DR. MARTIN LUTHER KING AND STRATEGIC VISION

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Strategic Vision: By definition it could be a statement articulating an approach to an organization’s future direction and basic philosophical makeup. It is an aspirational, forward-looking statement of what an organization will look like at a point in time in the future.

Half a century ago this nation was experiencing a movement that began likea ripple in a pond. That ripple began to grow and swell into something many people could never have imagined. Soon it became a tsunami that overwhelmed and blanketed the country in change. At the forefront of that change were many Americans who envisioned a new national reality. One where ALL Americans would feel and BELIEVE that they were living in an indivisible union known as The United States of America. Of all the voices heard, there evolved one whose words and actions rang true to the basic tenets of our Constitution and our Declaration of Independence—The Reverend Dr. Martin Luther King.

Through the decade of the 60’s, Dr. King and many others were the visionary leaders who attempted to develop and begin the execution of a strategic plan. Depending on who, or what, you read, strategic planning elements may be presented differently. There are certain elements that should always be present: STRATEGIC VISION, MISSION, and GOALS. Fundamentally, without a clearly articulated “Vision” the planning process is doomed to failure. The “Mission” and the “Goals” will likely be as vague as the weak “Vision Statement.”

The “Vision” evolves and develops from “Core Values” describing:

  • Who we are
  • What we stand for
  • Guide us in making decisions
  • Underpin the whole organization
  • Require no external justification

The “Vision” should be uplifting, it should empower the target audience, and it should be feasible and achievable. Given the vagaries and realities of life, however, the Vision must be somewhat flexible while still being true to its origins.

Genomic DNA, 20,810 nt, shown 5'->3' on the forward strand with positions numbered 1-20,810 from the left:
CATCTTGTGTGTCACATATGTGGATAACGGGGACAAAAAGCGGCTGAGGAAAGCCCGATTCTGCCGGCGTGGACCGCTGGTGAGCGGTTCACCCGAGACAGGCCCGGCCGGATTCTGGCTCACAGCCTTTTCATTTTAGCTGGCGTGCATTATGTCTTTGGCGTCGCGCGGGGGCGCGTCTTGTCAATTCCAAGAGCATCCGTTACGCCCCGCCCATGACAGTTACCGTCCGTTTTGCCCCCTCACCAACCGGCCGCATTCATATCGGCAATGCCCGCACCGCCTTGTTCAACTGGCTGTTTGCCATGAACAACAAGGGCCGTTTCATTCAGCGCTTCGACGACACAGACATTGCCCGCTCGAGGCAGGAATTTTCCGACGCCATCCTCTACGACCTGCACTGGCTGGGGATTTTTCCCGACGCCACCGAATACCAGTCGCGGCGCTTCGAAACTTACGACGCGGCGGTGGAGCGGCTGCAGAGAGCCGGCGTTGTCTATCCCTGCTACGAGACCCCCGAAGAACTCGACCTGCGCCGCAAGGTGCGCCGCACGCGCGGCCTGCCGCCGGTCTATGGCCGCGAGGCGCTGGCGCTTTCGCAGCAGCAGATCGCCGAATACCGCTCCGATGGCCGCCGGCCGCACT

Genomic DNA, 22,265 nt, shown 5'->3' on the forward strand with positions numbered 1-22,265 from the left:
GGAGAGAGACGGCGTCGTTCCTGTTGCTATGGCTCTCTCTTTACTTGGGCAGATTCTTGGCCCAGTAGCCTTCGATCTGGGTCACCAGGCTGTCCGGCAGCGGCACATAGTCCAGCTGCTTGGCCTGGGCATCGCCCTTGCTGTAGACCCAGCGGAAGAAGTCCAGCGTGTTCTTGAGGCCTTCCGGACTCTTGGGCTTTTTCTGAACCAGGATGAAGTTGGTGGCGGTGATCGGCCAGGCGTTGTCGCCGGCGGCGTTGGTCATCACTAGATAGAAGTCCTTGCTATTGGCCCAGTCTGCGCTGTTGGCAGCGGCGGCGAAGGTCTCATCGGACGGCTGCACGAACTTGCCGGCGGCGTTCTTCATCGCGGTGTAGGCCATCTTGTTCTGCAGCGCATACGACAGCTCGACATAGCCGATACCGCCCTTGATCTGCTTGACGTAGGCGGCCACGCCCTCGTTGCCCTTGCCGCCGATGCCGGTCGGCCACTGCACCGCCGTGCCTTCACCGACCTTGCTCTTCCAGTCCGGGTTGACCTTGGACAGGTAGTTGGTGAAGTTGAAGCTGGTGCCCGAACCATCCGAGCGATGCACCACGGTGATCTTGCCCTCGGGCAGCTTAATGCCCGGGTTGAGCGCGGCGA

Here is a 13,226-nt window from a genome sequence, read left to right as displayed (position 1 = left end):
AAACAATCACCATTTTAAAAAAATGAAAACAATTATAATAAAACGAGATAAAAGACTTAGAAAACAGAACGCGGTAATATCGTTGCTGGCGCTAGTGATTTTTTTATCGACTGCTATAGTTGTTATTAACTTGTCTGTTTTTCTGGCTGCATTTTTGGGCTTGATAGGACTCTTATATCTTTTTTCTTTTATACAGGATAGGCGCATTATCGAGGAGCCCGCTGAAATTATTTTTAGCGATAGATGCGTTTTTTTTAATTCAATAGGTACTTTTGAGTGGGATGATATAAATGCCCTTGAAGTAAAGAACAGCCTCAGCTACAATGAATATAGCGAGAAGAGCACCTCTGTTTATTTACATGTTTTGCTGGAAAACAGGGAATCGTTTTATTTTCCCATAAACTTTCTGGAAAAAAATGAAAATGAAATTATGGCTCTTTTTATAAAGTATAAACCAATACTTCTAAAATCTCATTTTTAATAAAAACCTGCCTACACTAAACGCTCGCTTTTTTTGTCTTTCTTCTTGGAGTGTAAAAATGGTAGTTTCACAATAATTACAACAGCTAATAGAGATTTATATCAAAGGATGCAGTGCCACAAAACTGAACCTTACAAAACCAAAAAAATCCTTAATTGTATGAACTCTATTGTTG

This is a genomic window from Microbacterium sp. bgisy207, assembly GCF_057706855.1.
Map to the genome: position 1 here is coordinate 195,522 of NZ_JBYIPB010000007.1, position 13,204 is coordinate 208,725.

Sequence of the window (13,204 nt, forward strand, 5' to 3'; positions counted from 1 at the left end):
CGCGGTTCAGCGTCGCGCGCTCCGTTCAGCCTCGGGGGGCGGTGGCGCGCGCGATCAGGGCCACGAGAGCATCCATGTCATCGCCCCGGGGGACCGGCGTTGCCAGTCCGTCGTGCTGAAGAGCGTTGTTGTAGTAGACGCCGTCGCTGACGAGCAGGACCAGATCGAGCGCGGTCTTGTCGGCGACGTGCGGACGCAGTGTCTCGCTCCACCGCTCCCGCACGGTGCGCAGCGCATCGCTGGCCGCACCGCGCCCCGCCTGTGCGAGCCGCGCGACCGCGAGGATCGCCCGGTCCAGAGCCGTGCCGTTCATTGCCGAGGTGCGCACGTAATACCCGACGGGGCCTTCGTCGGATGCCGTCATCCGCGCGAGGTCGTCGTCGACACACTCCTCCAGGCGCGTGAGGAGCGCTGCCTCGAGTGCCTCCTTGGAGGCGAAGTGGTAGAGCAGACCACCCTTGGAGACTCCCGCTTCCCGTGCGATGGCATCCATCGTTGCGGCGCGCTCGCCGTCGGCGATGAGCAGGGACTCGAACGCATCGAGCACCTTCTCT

With these landmarks, I recommend the following to your review: Martin Luther King’s “I Have a Dream Speech” delivered August 23, 1963. While I have read the text and heard the words so many times over the last 50 years, I chose to review it again. It is not a brief “Vision Statement.” It is an explanation of the “Strategic Vision” that we, as a nation, should, and must, embrace if we are to ever fully realize the potential offered by our great and diverse populace.

All of us, as leaders, should review the speech and consider what we might do to maintain the Vision. This link will take you to the full text of Dr. King’s speech.

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Gary Steele is a retired colonel and current senior consultant for Learning Dynamic. He has over thirty years of extensive national and international human resources experience as a leader, problem solver, and project manager, stemming from the  military, education, and pharmaceutical industry sectors.

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Three Steps to Leading Effective Teams

Picture this: your boss is on a “teams” kick.  It seems as though everyone in the organization has been scheduled for surgery to conjoin hips. For awhile, the staff wonders, “why didn’t we do this before?” But then reality sets in: dysfunctional conflict erupts, goals are not being met, members “miss” meetings, and people yearn for the days when decisions could be made without having to run everything by “the committee”…